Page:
Seagate Barracuda XT 2TB SATA 6Gb/s Hard Drive - SATA 6Gb/s versus SATA 3Gb/s

Ardjuna Seghers

By Ardjuna Seghers

Reviewed:

Summary

Our Score:

7

First off, in HDTune we can see the minimal difference between the two SATA standards.

Though the higher bandwidth does result in faster maximum reads, in overall real-world performance the advantage is just not that significant. Even worse, comparing the Seagate Barracuda XT 2TB on SATA 6Gb/s to the older standard on our Intel Core 2/Asus P5E3 test rig, SATA 3Gb/s consistently outperforms the newer and supposedly faster standard.

We're frankly at a loss to explain this reversal of what one would expect, since if anything the newer board with its more recent firmware should outperform its older cousin on the old SATA standard, let alone the new. The only possible conclusion to part of this puzzle is that the Intel 3Gb/s controller outperforms the Marvel 6Gb/s one regardless of bandwidth.

betelgeus

February 18, 2010, 10:56 am

Lets face it none of those tests even exceed the sata 1.5gb/s limit.Another excuse to buy unneeded hardware.

Henrik

February 18, 2010, 2:13 pm

These drives might not exceed the TEORETICAL max of sata I (1.5gbps), but in reality both sata II and III have their advantages, more specificly SATA II's new features like ahci, ncq and other enhancements that improve performance.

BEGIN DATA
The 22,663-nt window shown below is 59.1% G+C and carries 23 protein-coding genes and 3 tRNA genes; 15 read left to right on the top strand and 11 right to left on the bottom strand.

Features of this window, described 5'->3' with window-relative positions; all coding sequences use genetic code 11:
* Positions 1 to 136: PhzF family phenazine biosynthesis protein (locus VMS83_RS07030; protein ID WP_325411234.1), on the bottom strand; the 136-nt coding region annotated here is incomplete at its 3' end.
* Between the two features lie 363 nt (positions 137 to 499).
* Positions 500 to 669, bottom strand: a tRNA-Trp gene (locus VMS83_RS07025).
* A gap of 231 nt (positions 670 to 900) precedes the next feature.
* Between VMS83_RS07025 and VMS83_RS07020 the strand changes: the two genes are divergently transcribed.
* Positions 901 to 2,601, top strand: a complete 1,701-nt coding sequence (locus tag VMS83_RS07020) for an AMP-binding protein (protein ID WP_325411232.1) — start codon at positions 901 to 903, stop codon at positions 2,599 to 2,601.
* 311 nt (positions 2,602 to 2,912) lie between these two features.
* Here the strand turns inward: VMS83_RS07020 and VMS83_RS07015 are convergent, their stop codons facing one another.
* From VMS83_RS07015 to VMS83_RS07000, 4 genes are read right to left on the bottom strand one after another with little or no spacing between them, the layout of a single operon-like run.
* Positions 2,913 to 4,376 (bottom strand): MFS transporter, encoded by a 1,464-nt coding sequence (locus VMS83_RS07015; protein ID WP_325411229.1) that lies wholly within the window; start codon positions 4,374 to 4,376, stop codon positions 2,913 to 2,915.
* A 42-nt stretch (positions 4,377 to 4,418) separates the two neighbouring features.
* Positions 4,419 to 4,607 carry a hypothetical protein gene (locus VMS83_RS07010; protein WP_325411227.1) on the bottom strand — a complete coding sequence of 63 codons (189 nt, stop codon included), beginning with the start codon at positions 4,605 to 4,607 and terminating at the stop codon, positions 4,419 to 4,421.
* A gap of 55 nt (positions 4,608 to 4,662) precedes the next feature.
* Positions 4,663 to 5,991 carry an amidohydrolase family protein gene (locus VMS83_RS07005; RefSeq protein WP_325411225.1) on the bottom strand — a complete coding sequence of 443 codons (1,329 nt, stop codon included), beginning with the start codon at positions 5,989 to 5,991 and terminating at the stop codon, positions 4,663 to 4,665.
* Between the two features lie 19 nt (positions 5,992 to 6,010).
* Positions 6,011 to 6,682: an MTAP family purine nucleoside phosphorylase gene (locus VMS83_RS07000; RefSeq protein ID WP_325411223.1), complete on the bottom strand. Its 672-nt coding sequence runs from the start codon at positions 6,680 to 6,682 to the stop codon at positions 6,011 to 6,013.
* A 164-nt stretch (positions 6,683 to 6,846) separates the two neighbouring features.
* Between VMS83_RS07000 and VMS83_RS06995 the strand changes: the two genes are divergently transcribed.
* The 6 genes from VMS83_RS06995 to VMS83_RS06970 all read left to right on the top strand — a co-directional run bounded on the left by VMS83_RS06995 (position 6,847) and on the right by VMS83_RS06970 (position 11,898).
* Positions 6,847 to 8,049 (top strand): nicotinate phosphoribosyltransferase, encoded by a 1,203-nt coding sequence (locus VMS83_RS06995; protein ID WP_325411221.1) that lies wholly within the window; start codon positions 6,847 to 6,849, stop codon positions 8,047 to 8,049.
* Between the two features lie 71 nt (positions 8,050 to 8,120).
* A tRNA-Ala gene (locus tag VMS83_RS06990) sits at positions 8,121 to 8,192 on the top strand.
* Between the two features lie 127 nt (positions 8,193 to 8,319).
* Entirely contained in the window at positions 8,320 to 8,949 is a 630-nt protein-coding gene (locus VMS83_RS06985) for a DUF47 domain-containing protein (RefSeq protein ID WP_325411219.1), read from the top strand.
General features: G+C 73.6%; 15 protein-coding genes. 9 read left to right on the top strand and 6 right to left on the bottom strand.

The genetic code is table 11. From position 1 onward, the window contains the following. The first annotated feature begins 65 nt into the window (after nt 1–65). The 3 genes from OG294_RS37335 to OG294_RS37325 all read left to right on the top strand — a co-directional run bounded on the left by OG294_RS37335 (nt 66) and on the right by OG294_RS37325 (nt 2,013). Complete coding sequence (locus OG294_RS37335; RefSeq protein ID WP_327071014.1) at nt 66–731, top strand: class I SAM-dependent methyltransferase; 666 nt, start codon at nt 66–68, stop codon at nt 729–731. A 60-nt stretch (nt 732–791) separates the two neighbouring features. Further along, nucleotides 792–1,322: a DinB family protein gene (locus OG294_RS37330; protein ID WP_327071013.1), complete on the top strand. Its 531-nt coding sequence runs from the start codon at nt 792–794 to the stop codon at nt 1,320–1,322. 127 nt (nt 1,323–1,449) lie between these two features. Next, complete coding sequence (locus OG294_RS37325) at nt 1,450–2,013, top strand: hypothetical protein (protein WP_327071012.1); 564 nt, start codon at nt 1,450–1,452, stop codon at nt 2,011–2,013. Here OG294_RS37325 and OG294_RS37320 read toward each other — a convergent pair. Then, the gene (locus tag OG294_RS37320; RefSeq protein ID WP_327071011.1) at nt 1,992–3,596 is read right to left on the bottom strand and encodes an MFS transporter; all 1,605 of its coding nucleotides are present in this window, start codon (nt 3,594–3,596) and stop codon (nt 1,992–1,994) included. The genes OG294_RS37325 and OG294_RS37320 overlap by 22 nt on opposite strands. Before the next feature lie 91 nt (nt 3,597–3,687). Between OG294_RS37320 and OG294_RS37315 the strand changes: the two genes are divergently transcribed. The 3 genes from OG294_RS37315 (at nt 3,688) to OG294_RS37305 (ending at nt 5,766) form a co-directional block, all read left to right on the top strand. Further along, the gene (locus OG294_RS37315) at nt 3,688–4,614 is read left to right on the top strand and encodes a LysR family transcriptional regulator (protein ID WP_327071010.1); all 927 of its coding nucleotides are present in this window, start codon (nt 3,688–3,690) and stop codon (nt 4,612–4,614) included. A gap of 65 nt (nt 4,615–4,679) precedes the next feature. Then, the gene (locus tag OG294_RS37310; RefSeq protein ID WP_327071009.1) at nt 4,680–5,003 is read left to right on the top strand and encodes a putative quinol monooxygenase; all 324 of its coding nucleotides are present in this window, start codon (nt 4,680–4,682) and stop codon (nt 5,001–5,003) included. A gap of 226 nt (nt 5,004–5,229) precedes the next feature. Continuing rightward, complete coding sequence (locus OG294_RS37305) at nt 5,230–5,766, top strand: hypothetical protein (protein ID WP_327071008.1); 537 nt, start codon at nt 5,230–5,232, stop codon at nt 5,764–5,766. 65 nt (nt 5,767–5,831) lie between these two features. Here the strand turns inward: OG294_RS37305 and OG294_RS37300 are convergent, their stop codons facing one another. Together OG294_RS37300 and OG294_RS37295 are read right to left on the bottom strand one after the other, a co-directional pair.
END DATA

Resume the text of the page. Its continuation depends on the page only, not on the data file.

Otoh, i dont recomend getting sata 3 if you have sata 2 allready - you will still gain the performance of this disk (but only if you run them in ahci mode and not legacy ide).

TechVegan

February 18, 2010, 3:26 pm

@betelgeus:


For now, I agree with you. However, as I mention in my {http://www.trustedreviews.com/...} P7P55D-E motherboard review, SATA 6Gb/s should get the chance to come into its own once fast SSDs adopt the interface. Therefore it's not totally "unneeded" for future-proofing.





@henka:


As above - if you're planning a build with a moving parts drive there seems little reason to get SATA III (which is officially called 'SATA 6Gb/s', much as 'SATA III' might have made everyone's life easier as 'SATA II' has become the most common appellation for its predecessor).

Aspegic

February 18, 2010, 8:56 pm

> We check out the first hard drive ... to come with 64MB of cache.





Is the WD Caviar Black 2TB not available in the UK? It's been on the market for almost 8 months now.


It's a bit odd that you don't compare the Seagate to that drive since the Caviar Black is a much more direct competitor for the Seagate than any of the other drives you compare it with.

G Hell

February 20, 2010, 3:57 am

I know I'm nit picking (after all, I can't fault your verdict) but





"...the higher bandwidth does result in faster maximum writes..."





is not what the histogram shows. Unless I'm reading it incorrectly it says that max write speed on SATA 3GB is 129.5 MB per sec and on SATA 6GB it is only 100.9 MB per sec.

stasdm

February 22, 2010, 7:32 pm

The tests сlearly show that Marwell "SATA 3G" chips are a swindle. They are even inferior to Intel SB SATA II

TechVegan

March 2, 2010, 10:47 pm

@Aspegic:


Good point actually, I'm not sure which one made it to market first...





@G Hell:


Well spotted - that should have been "Reads". Review corrected, thanks.





@stasdm:


Indeed, hence "The only possible conclusion to part of this puzzle is that the Intel 3Gb/s controller outperforms the Marvel 6Gb/s one regardless of bandwidth."

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